Nissan collaborated with Turin, Italy-based Italdesign to create the model, which is based on the latest Nissan GT-R NISMO. Each of the GT-R50 by Italdesign models has a NISMO-tuned, hand-built, 720-horsepower, twin-turbocharged 3.8-liter V6.

Nissan reports that customer demand for the production version of the car has been strong, with a number of deposits already taken across the globe. Just 50 reservations will be taken.

In Japan, customers can now purchase a GT-R50 by Italdesign through SCI Co. Ltd., a subsidiary of VT Holdings, which has been appointed official importer and distributor for these exclusive cars in the country.

Those interested in the GT-R50 by Italdesign can visit www.GT-R50.nissan or contact Italdesign directly at aporta.gtr50@italdesign.com.

For inquiries in Japan, contact justin.gtr50@vt-holdings.co.jp.

Deliveries of the car begin in late 2020. Subject to certification and homologation, customers can expect to get behind the wheel of their personalized Nissan GT-R50 by Italdesign sometime between late 2020 and the end of 2021.

Soon, you'll be able to drive away from McDonald's with your coffee in a Ford car made from the fast food giant's leftovers.

Photo courtesy of Ford Motor Company

I'm lovin' it! Ford Motor Company and McDonald's are teaming up to recycle the millions of pounds of coffee chaff leftover from the fast food giant's food service. The automaker and its suppliers will use the chaff in the creation of various auto parts, including headlamp housings and hood components.

The chaff is the skin of the coffee bean that naturally comes off during the roasting process. The companies found that they could convert the chaff info a durable material that can be used to safely reinforce vehicle parts.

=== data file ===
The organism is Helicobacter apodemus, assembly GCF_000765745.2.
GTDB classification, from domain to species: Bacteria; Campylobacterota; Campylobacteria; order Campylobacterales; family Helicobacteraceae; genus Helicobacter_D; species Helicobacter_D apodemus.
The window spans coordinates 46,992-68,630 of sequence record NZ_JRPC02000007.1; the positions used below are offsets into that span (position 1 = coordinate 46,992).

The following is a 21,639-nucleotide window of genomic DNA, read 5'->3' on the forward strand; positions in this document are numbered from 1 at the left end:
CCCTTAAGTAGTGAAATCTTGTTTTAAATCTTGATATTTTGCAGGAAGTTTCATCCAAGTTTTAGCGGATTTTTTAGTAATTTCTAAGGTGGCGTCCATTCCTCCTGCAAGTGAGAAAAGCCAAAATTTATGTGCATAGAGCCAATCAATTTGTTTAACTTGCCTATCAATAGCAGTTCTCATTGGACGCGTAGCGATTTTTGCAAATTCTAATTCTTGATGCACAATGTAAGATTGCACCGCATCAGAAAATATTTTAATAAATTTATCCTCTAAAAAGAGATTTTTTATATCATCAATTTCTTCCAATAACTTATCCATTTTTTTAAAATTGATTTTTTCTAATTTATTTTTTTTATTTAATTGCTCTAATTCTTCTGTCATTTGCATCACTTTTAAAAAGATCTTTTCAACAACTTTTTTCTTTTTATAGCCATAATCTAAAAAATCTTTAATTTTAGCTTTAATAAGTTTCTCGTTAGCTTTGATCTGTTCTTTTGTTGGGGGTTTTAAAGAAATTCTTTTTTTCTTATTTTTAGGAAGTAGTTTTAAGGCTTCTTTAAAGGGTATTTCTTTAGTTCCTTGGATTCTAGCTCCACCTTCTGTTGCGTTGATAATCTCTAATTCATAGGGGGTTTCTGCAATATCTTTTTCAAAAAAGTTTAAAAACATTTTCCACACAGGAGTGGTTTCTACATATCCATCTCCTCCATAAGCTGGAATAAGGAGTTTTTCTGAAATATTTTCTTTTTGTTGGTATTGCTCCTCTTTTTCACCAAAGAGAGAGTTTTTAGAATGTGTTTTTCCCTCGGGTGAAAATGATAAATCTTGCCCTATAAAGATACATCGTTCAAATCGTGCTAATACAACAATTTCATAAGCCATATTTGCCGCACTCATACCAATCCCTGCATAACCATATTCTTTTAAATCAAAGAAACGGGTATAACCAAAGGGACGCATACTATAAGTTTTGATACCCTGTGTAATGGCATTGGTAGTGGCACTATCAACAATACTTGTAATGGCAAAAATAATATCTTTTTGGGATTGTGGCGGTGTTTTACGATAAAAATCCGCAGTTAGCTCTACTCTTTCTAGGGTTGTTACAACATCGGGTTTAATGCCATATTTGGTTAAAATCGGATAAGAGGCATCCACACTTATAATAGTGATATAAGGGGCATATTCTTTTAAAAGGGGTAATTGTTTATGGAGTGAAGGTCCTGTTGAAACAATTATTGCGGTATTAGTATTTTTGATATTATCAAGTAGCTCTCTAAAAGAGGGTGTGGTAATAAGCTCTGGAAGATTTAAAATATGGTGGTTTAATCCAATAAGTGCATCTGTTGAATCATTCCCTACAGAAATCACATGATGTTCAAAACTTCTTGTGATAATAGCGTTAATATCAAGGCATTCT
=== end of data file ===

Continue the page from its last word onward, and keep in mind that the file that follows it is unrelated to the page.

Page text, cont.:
Ford Motor Company McDonald's Ford Motor Company and McDonald's will soon be giving vehicles a caffeine boost by using part of a familiar staple in the morning routine, coffee beans, in vehicle parts such as headlamp housing.Photo courtesy of Ford Motor Company

This isn't the first time that Ford has used recycled materials in their vehicles. A few years ago the company was touting its use of tomato skins and soy in the Ford Mustang.

How does it work? The chaff is heated to high temperatures under low oxygen conditions. Then plastic and other additives are added in turning the product into pellets. Those pellets are then formed into various shapes.

The new components created using the chaff-based compound are 20 percent lighter and require 25 percent less energy during the molding process.

"McDonald's commitment to innovation was impressive to us and matched our own forward-thinking vision and action for sustainability," said Debbie Mielewski, Ford senior technical leader, sustainability and emerging materials research team. "This has been a priority for Ford for over 20 years, and this is an example of jump starting the closed-loop economy, where different industries work together and exchange materials that otherwise would be side or waste products."

McDonald's is expected to direct a significant portion of its coffee chaff in North America to Ford to be incorporated into vehicle parts. Other involved companies include Varroc Lighting Systems, which supplies the headlamps, and Competitive Green Technologies, the processor of the coffee chaff.

"Like McDonald's, Ford is committed to minimizing waste and we're always looking for innovative ways to further that goal," said Ian Olson, senior director, global sustainability, McDonald's. "By finding a way to use coffee chaff as a resource, we are elevating how companies together can increase participation in the closed-loop economy."

They're not stopping there. McDonald's and Ford are continuing to find new ways to collaboratively use waste as a resource, while furthering their respective sustainability goals.